Japan's economy shrank in the latest quarter, data showed Monday, raising fears it could slip into recession due to financial turmoil in Europe, a strong yen and a painful diplomatic row with China.
The world's third-largest economy contracted 0.9 percent between July and September from the previous three months, equivalent to an annualised 3.5 percent drop which Prime Minister Yoshihiko Noda described as "severe".
The fall is yet more bad news for an economy that was already showing signs of strain, with tumbling factory output and the worst September trade figures in three decades.
Commentators warned the future is bleak, with a litany of worries including the Chinese consumer boycott of Japanese goods caused by a territorial row, an export-denting strong yen and the expiry of incentives for car buyers.
Noda -- under pressure to call a general election -- told parliament on Monday he would work "with a sense of crisis" to address the country's economic woes.
"I have also been instructing ministers concerned to draw up an economic package, possibly this month," Noda said, as he pointed to the first $5.0 billion tranche of a previously-announced stimulus.
The package came on top of measures taken in the wake of last year's quake-tsunami disaster, when Tokyo tried to spur growth by offering incentives for fuel-efficient vehicle purchases and measures to rebuild the northeastern coastline after the disaster.
While the latest figures beat market expectations of a 3.9 percent annualised contraction, it was the sharpest decline since last year's crisis, with household and company spending as well as exports all slowing.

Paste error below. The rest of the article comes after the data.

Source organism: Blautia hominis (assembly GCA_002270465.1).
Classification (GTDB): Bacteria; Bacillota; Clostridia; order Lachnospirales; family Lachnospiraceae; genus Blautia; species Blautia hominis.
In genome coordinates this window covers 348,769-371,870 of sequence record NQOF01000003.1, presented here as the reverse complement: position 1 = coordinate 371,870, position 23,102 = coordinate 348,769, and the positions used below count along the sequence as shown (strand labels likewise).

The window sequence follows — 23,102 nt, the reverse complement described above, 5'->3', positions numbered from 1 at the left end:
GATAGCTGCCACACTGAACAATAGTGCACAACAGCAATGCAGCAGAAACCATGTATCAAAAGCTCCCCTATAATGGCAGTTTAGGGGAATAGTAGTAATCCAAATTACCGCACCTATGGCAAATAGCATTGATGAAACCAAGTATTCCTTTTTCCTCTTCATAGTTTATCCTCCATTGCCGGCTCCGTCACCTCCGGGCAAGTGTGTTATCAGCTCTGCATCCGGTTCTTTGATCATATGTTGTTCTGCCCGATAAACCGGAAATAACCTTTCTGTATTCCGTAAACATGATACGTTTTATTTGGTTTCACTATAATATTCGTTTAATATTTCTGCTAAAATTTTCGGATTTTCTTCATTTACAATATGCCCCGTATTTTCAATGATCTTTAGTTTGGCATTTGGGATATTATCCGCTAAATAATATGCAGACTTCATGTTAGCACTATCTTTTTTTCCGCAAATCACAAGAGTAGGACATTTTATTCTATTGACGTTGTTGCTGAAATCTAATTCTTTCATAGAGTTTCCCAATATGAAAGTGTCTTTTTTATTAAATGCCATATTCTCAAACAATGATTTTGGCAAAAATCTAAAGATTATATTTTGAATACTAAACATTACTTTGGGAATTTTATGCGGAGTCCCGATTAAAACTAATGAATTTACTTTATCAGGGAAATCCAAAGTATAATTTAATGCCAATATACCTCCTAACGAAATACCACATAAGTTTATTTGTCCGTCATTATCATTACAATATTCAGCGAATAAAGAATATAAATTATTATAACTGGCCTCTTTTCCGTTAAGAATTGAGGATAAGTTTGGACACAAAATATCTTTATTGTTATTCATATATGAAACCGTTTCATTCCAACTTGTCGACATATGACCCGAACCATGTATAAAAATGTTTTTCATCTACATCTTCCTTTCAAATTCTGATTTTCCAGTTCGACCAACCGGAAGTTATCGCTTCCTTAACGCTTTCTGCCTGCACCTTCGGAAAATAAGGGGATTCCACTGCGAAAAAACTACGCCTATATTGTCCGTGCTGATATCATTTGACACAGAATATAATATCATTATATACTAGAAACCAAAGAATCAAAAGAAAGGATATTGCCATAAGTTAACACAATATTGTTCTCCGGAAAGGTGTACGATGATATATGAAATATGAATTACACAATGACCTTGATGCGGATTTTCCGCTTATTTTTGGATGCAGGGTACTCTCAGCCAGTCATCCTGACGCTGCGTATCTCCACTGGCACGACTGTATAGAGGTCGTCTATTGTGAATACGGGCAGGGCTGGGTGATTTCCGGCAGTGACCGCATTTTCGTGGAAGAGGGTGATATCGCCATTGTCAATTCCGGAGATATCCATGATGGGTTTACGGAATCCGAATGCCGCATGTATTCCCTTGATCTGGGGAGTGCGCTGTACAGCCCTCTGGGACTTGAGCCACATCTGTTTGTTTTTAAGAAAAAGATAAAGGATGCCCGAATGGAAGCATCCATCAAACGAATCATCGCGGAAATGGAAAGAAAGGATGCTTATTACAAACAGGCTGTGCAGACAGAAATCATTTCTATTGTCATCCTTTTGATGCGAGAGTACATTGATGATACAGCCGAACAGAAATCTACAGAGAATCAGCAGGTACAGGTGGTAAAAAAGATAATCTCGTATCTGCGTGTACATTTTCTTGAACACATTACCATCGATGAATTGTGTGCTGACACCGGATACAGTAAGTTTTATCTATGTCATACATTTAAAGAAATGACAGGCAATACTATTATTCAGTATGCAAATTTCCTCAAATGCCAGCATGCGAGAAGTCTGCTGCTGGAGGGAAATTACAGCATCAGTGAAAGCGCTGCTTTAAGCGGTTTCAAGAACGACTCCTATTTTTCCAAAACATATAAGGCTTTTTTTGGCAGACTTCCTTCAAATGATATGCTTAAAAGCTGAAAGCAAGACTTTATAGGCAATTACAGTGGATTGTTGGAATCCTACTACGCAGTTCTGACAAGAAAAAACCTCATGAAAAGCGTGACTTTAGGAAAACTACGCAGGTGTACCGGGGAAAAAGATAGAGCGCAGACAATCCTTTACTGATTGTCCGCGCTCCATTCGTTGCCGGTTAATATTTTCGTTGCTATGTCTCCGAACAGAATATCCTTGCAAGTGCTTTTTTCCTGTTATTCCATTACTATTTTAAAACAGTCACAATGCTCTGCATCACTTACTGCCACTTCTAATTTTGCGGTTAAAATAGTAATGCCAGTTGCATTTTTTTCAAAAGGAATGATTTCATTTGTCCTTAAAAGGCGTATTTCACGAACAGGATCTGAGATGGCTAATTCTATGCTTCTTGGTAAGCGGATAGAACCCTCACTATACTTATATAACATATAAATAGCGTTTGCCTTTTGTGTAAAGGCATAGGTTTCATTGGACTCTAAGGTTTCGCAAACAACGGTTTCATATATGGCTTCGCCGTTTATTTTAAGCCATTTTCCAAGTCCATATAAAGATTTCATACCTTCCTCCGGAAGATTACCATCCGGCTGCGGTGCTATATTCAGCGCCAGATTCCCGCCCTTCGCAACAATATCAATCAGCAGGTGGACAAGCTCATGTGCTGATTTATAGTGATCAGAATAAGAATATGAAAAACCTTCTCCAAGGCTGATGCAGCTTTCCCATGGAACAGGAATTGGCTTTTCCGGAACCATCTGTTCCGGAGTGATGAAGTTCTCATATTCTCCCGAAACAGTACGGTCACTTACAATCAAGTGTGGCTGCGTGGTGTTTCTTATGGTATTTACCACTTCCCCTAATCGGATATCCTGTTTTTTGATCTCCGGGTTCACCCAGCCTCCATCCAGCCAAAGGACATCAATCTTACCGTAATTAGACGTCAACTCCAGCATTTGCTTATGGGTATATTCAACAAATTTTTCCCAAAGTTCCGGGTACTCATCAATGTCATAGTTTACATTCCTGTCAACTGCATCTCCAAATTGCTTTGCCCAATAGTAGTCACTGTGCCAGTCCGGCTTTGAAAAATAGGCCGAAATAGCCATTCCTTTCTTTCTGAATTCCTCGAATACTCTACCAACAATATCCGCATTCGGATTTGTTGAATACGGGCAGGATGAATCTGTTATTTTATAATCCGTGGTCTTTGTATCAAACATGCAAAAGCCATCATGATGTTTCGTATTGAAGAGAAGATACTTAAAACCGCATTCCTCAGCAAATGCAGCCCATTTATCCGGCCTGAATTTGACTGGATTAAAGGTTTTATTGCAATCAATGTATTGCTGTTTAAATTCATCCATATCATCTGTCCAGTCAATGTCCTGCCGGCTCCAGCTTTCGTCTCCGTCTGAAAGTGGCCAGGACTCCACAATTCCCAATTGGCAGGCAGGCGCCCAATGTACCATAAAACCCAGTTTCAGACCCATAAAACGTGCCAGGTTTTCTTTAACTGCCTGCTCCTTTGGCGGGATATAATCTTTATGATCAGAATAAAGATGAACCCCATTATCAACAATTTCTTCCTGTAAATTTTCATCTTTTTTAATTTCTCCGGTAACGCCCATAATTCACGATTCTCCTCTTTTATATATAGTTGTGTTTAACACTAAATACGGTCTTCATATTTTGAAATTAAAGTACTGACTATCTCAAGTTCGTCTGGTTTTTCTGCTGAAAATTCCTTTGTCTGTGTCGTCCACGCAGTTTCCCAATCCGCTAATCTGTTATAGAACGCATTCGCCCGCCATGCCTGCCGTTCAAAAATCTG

Another three months of shrinkage in the October-December quarter would mean Japan has slipped back into a technical recession, which is defined as two successive quarters of contraction.
Economy minister Seiji Maehara pointed to those fears on Monday with comments likely to heap pressure on the Bank of Japan for further stimulus.
"We cannot deny the possibility that the Japanese economy has entered into a recessionary phase," Maehara told a press briefing.
Last month, the Bank of Japan unveiled $138 billion in fresh monetary easing after central banks in the United States and debt-hit Europe also announced fresh measures to fuel growth.
The central bank, which also said it would provide new loans to banks, had been under pressure from politicians calling for urgent action. It was likely to face renewed calls for stimulus in light of the growth data Monday.
Japan's trade picture has become increasingly bleak as exports to China, especially in the car market, suffer because of a consumer boycott.
This was sparked by Japan's nationalisation in September of an East China Sea island chain claimed by both Tokyo and Beijing.
RBS Securities chief Japan economist Junko Nishioka told Dow Jones Newswires that the economy was unlikely to show growth again "until the April-June period at the earliest".
The strong yen is a particularly acute problem for major exporters such as automakers, with Honda and Nissan recently warning their full-year profits would shrink because of the surging currency and the China dispute.
Last month, Japan posted its worst September trade figures since 1979 due partly to the China row as well as weakness in the United States and Europe, two key export markets.
US-bound shipments were up just 0.9 percent in September, while exports to debt-hit Europe dived 21.1 percent. Exports to China were down 14.1 percent.